Weeded Canal……



…… and overgrown towpath



Bridge 56 on the Brownsover Loop


020  Green weed

Green weed


024  Rugby's Green Man

Rugby’s ‘Green Man’


Unfortunately I have found the town, in spite of being host to one of the top public schools, to be fairly uninspiring and apart from the usual run of pedestrianised streets and arcades for many of the nationally  known and used shops and pubs it seemed to have nothing more to offer me. There are numerous trading and industrial estates as well like many Midland towns but I found very little of historical interest including the buildings and churches.

I shall be glad to be on my way again.

Quite a strange thing happened this afternoon as I returned after doing my daily shopping. As I was climbing on board at the stern of ‘Futurest’, a short narrowboat came by. I couldn’t see any name but it was quite old with lots of roof clutter and it had a permanent port list. It looked a bit like an ancient ‘Springer’.

As it passed by the helmsman shouted across: “I enjoy reading your blog.”

I acknowledged and said thank you, as I usually do. It is comforting always, to know that people do actually read it as well as gain pleasure from it.

But then he followed it up with something I didn’t quite understand. He was by this time moving away from me and I’m not too certain as to whether I heard him correctly even over the rattling and noisy sound of his engine.

But what I thought he said was:

“And tell that crew member of yours to mind their own flippin’ business.”

I didn’t answer as I’ve no idea what he expected to hear. I certainly don’t know what he was on about, so all I could do was to try to look intelligent and smile at him with a big frown.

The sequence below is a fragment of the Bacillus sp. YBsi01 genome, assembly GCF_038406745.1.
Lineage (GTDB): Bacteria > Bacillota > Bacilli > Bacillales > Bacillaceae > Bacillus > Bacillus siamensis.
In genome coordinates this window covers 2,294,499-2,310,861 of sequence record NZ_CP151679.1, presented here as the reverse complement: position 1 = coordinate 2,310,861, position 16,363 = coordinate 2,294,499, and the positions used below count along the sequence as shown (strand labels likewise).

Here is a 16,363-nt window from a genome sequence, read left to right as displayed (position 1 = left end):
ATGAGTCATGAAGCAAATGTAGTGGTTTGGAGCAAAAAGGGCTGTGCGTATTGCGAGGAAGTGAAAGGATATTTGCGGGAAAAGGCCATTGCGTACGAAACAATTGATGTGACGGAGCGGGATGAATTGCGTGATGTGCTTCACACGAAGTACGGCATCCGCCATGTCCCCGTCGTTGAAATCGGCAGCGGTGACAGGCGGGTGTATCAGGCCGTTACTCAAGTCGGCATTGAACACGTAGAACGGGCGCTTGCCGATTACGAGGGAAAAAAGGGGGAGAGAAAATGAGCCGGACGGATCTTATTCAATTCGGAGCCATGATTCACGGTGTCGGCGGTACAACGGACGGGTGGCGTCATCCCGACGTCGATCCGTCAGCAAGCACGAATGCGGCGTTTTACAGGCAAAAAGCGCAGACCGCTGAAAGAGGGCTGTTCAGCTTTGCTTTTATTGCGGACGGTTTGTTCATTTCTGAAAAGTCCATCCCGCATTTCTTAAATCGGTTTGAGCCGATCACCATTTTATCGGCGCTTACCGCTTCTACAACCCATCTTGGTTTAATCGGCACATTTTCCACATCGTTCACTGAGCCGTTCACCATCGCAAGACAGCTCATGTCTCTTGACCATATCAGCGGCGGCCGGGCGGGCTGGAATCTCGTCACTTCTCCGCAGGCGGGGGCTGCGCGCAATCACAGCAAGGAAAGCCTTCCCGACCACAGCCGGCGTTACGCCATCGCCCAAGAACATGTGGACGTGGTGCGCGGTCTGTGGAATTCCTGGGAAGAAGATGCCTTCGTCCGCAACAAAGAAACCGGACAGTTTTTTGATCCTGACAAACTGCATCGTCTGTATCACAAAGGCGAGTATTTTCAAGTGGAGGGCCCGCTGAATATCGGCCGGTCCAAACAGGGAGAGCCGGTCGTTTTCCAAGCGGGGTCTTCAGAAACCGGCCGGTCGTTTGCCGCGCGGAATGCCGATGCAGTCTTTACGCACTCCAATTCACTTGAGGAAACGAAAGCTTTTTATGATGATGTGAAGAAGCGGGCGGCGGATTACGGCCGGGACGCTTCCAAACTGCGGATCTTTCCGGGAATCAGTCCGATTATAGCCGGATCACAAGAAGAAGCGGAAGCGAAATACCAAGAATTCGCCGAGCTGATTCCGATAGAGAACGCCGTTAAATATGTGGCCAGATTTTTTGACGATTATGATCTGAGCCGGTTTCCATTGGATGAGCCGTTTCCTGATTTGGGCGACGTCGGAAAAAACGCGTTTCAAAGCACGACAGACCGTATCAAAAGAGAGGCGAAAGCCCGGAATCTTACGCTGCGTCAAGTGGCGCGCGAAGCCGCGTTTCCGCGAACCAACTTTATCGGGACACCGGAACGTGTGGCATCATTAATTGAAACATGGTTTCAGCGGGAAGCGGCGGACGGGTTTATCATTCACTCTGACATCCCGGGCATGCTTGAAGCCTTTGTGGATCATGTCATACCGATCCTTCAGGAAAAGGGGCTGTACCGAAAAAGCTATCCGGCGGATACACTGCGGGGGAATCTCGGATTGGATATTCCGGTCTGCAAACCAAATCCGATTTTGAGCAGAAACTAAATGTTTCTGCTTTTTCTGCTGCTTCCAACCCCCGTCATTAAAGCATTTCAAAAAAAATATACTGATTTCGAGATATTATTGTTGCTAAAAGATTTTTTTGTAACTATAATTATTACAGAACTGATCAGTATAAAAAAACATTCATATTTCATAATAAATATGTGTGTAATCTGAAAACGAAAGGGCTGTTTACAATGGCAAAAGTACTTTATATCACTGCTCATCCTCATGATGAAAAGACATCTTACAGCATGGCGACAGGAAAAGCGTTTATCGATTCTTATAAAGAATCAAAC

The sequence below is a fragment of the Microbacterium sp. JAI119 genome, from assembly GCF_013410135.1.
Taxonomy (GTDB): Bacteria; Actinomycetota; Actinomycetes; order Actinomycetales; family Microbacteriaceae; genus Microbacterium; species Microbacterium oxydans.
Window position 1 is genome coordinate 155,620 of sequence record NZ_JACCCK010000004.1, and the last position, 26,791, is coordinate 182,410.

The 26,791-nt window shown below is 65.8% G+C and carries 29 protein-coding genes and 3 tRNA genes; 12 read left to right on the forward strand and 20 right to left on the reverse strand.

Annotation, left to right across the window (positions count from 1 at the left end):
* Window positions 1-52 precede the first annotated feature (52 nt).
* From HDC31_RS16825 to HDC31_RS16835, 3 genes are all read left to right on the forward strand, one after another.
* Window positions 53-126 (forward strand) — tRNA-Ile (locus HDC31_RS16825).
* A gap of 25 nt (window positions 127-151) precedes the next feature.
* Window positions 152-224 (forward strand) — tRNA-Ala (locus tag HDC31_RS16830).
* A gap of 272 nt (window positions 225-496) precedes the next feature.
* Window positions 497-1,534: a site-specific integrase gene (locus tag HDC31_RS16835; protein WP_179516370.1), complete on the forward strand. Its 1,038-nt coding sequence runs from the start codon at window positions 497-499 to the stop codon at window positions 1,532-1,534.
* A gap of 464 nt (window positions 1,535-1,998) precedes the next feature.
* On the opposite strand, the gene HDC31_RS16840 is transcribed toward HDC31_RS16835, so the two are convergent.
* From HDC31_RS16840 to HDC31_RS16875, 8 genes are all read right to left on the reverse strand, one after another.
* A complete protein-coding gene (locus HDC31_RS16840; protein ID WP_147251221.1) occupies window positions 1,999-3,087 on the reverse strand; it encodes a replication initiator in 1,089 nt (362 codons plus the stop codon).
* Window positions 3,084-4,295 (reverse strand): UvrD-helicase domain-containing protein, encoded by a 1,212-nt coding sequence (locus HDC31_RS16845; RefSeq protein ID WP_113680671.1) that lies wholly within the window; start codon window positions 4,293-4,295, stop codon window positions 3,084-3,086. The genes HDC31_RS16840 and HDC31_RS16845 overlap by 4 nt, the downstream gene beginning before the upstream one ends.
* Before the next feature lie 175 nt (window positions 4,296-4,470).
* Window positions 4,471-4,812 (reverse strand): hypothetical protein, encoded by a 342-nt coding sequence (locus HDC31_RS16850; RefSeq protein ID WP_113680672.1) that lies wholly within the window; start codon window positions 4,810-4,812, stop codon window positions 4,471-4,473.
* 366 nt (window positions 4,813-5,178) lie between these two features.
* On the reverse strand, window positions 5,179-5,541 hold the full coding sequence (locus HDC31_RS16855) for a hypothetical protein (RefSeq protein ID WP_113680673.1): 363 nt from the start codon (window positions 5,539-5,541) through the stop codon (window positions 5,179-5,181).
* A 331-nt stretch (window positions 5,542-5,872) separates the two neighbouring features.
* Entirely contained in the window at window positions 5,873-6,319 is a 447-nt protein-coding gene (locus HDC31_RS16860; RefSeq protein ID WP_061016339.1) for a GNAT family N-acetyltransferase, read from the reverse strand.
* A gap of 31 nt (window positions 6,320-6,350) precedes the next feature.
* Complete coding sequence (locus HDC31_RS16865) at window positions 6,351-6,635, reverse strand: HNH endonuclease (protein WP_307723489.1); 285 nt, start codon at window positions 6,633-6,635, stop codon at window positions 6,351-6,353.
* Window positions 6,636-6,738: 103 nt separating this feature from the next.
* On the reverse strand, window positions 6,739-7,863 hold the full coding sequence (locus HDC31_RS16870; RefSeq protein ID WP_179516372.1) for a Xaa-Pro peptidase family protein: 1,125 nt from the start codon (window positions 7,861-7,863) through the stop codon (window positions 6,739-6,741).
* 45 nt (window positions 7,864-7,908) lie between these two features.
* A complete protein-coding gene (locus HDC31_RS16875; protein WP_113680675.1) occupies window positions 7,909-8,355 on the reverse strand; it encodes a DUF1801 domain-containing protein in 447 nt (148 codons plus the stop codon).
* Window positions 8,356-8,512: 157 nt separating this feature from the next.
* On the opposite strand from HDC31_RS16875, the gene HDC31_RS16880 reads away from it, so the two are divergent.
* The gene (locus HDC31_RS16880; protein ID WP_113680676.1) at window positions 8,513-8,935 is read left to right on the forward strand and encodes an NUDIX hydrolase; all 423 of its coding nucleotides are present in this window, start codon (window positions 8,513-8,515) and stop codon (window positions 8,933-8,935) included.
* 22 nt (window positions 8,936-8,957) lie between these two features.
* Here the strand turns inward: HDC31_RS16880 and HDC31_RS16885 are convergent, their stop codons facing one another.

Wednesday, 10 October 2012

A Cold and an Army Assault Course

The Old Man’s been feeling a bit sorry for himself over the last few days as he’s suffering from a bad cold. Been sneezing and doing about something awful he has.

Come on you folk….  Altogether now…..

One, two, three….Aaaahhhhh! The poor old chap.  I don’t think he can take it bless him. It’s all been a bit too much for him.

I notice though he’s not doing it today as much, so perhaps he’s past the worst. Let’s hope so. I can’t stand him moping about all day the way he’s been doing.

He’s gone off ashore now……  to find some little tea shop I expect.

Janis hasn’t helped either. Maybe she’s fed up too as she’s left me with him and gone off to Newark for a couple of days to do an army assault course!

Well thank YOU very much.

Suppose it must be a desperate situation for her as well, ‘cos what else would make a lovely feminine female like her do an army assault course for goodness sake.

You can see the sort of people I have to look after though, can't you?

Weirdoes the lot I reckon!

Still ‘Roots and Wings’ seems a nice young lady. She’s tied up snugly just astern of me.

Doesn’t say a lot and has been very quiet all through the summer ever since she left Newark back at the beginning of May. But she seems quite happy to follow my example without question and that’s what I think is best for everyone.

She hasn’t ever travelled so far in all her young life so I expect she has to stay quiet to take it all in.

Still I wish she’d say a bit more as it makes me all nervous as to what she’s thinking.